The Norwegian Polar Institute decided to establish a summer station. This was built during the summer of 1989 and 1990, resulting in a 100-square-meter (1,100 sq ft) building with room for eight people.[1] Construction required 300 tonnes (300 long tons; 330 short tons) of materials to be hauled from the coast and the station was officially opened on 17 February 1990.[15] The station took its name from the surrounding jagged mountains, which resemble trolls of Norse mythology.[16] The first overwintering occurred in 2000, when a South Pole expedition used the camp as a base.[3]

To ease logistics, Norway took the initiative to establish Dronning Maud Land Air Network (DROMLAN), a cooperation between the countries with bases in Queen Maud Land to streamline transport costs. Having an airfield at Troll allows quicker transport to the research stations in western Queen Maud Land, which are located further away from the incumbent airfields at Henriksenskjera and Novolazarevskaya.[17] The first flight that was a preliminary to DROMLAN was made in 2000 from Cape Town, South Africa, to Henriksenskjera, where a Twin Otter was used onwards to Troll.[18]

In 2003, it was decided that Norway was to extend its operations in Antarctica by establishing an all-year research station. By then, Norway was the only country with a territorial claim to Antarctica to not have an all-year research station on the continent. The government stated that the investment was motivated to improve climate research, to strengthen Norway as a bi-polar research nation and to strengthen Norway's role as a premise-maker in the environmental policy of the Antarctic.[1]

Construction of the expansion was done from December 2004 through February 2005 by the Norwegian Directorate of Public Construction and Property, who contracted the job to AF Gruppen. About 700 tonnes (690 long tons; 770 short tons) of equipment was hauled to the base from the ice shelf. The base was prefabricated and only required the modules to be connected at site.[17] New infrastructure included a new generator, emergency station, garage, provision stores, container ramps for equipment and fuel, and more laboratories.[19] At the same time, the Norwegian Meteorological Institute established a meteorological station at Troll.[20]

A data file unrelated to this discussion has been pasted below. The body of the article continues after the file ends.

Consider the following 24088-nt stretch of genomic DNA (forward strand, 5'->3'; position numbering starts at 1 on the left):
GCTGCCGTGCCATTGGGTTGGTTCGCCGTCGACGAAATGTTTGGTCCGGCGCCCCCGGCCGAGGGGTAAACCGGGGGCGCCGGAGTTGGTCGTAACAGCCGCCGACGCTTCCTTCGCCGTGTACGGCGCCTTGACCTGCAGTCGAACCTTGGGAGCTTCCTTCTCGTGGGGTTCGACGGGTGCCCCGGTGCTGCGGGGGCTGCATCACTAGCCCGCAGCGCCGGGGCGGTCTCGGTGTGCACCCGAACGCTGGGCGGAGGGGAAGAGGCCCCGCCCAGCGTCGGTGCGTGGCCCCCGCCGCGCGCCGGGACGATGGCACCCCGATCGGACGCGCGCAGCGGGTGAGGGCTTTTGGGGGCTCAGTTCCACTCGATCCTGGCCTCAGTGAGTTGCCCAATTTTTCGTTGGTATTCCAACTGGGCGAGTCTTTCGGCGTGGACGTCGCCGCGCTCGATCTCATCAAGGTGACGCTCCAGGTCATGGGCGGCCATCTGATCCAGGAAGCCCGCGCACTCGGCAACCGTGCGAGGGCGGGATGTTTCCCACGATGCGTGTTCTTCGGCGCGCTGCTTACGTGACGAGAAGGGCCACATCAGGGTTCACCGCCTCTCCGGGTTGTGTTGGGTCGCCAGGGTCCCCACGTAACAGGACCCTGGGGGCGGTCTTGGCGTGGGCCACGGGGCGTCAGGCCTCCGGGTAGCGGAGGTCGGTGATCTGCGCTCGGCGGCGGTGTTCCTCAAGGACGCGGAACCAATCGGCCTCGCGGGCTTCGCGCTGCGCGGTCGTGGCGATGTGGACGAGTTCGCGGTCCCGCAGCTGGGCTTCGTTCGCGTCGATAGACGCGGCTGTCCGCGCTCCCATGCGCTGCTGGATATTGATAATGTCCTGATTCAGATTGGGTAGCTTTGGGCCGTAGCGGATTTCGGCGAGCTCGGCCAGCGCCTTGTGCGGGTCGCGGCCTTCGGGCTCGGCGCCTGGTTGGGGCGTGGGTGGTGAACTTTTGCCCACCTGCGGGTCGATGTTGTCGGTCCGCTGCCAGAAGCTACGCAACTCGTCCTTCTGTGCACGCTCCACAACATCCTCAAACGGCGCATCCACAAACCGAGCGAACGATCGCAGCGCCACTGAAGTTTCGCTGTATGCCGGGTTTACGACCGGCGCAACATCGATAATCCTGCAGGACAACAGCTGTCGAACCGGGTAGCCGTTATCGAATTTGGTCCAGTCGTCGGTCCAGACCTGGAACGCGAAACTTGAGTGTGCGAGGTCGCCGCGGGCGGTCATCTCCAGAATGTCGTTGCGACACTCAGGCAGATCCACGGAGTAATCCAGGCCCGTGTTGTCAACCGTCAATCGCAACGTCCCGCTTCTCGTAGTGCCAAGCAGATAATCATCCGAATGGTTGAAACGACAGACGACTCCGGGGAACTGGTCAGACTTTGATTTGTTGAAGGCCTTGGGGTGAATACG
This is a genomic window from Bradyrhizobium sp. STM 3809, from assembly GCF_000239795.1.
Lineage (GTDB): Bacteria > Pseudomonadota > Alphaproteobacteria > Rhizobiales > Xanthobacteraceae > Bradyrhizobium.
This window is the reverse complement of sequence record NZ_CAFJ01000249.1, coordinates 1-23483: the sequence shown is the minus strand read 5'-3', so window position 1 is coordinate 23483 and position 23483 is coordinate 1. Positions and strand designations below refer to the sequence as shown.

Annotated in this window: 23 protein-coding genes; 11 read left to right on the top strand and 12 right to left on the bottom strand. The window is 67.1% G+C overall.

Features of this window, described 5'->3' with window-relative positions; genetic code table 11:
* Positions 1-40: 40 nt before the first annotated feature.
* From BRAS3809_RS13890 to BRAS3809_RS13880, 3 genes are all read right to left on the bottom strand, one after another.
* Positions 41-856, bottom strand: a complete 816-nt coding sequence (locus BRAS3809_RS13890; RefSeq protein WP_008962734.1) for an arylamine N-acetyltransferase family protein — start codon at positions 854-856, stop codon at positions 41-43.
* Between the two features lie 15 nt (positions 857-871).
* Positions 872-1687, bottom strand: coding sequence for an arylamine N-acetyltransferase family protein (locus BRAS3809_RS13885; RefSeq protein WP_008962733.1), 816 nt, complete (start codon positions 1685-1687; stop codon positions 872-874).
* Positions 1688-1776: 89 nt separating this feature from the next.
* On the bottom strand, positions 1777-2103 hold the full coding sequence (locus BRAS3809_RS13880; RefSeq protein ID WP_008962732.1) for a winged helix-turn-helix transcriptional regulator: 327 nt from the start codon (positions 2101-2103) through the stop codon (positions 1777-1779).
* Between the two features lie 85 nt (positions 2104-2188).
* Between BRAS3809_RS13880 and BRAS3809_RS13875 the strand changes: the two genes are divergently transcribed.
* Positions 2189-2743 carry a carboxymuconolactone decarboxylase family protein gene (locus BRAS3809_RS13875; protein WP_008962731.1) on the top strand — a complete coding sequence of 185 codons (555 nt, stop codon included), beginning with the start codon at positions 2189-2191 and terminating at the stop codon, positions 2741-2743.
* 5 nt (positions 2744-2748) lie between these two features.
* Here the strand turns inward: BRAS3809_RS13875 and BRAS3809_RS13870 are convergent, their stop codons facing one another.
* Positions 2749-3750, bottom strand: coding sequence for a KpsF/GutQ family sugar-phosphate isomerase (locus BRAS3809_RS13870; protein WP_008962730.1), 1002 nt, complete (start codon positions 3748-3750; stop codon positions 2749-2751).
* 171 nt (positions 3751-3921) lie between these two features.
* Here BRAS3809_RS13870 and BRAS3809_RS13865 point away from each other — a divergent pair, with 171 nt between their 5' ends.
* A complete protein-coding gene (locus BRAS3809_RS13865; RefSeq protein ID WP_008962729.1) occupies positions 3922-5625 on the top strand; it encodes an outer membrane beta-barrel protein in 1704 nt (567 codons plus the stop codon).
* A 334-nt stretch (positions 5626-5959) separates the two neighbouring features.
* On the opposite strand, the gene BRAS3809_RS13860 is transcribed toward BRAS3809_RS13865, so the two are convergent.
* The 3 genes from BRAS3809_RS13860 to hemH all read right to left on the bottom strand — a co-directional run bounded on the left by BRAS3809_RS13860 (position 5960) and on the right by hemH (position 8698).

The construction of the runway itself required the filling of crevasses and the removal of stones.[21] Troll Airfield was opened on 11 February 2005 by Queen Sonja of Norway[1] and the new research station the following day.[19] After the opening, another power station was built in 2005.[19] In 2006, a satellite base station was built by Kongsberg Satellite Services.[22] This resulted in the need for a broadband connection for the base.[20] During the winter season of 2006, there was no overwintering due to lack of funding, but from 2007 this has been re-instated. In 2008, a windmill was taken into use to provide some of the power.[19]

Norwegian Prime Minister Jens Stoltenberg (Labour) visited Troll in January 2008, when he among other things opened TrollSat.[8] At the same time, as part of the International Polar Year, a Norwegian – United States expedition traveled from Troll to the Amundsen–Scott South Pole Station and back.[23] On 23 February 2009, Norwegian Minister of the Environment Erik Solheim (Socialist Left) hosted a meeting for environment ministers from 15 countries to discuss climate change and learn about recent research in the field.[24]

References[edit]

  1. ^ a b c d Kyvik et al. (2008): 153
  2. ^ a b c "Troll i ord - ord om Troll" (in Norwegian). Norwegian Polar Institute. Archived from the original on 4 October 2010. Retrieved 4 October 2010. 
  3. ^ a b Hustadnes, John. "Troll". Archived from the original on 4 October 2010. Retrieved 4 October 2010. 
  4. ^ http://observatories.nilu.no/NILUPolarPortal/tabid/706/ctl/details/itemid/371/mid/3304/zeppelin-observatory.aspx
  5. ^ "Antarktis: Troll får nye krefter". Norwegian Institute for Air Research. Archived from the original on 4 October 2010. Retrieved 4 October 2010. 
  6. ^ "TrollSat/Antarctica". Kongsberg Satellite Services. Archived from the original on 4 October 2010. Retrieved 4 October 2010. 
  7. ^ "Galileo station in Antarctica". Norwegian Space Center. Archived from the original on 4 October 2010. Retrieved 4 October 2010. 
  8. ^ a b Solholm, Rolleiv (2 January 2008). "Prime Minister opens new Antarctic satellite station". The Norway Post. Norwegian Broadcasting Corporation. Archived from the original on 4 October 2010. Retrieved 4 October 2010. 
  9. ^ "Troll". Norwegian Meteorological Institute. Archived from the original on 4 October 2010. Retrieved 4 October 2010. 
  10. ^ Kyvik et al. (2008): 57
  11. ^ Kyvik et al. (2008): 77
  12. ^ Kyvik et al. (2008): 78
  13. ^ Kyvik et al. (2008): 79
  14. ^ Kyvik et al. (2008): 82
  15. ^ Kyvik et al. (2008): 169
  16. ^ Rubin, Jeff (2008). Antarctica (4th ed.). Lonely Planet. p. 305. ISBN 978-1-74104-549-9. 
  17. ^ a b Kyvik et al. (2008): 154
  18. ^ Kyvik et al. (2008): 167
  19. ^ a b c d Kyvik et al. (2008): 155
  20. ^ a b Kyvik et al. (2008): 159
  21. ^ Kyvik et al. (2008): 170
  22. ^ Kyvik et al. (2008): 157
  23. ^ Solholm, Rolleiv (18 January 2008). "Prime Minister Stoltenberg on his way to the Antarctic". The Norway Post. Norwegian Broadcasting Corporation. Archived from the original on 4 October 2010. Retrieved 4 October 2010. 
  24. ^ Solholm, Rolleiv (24 February 2009). "Successful Antarctic conference". The Norway Post. Norwegian Broadcasting Corporation. Archived from the original on 4 October 2010. Retrieved 4 October 2010. 

Bibliography[edit]

  • Kyvik, Helga (ed.) (2008). Norge i Antarktis (in Norwegian). Oslo: Schibsted Forlag. ISBN 82-516-2589-0. 

External links[edit]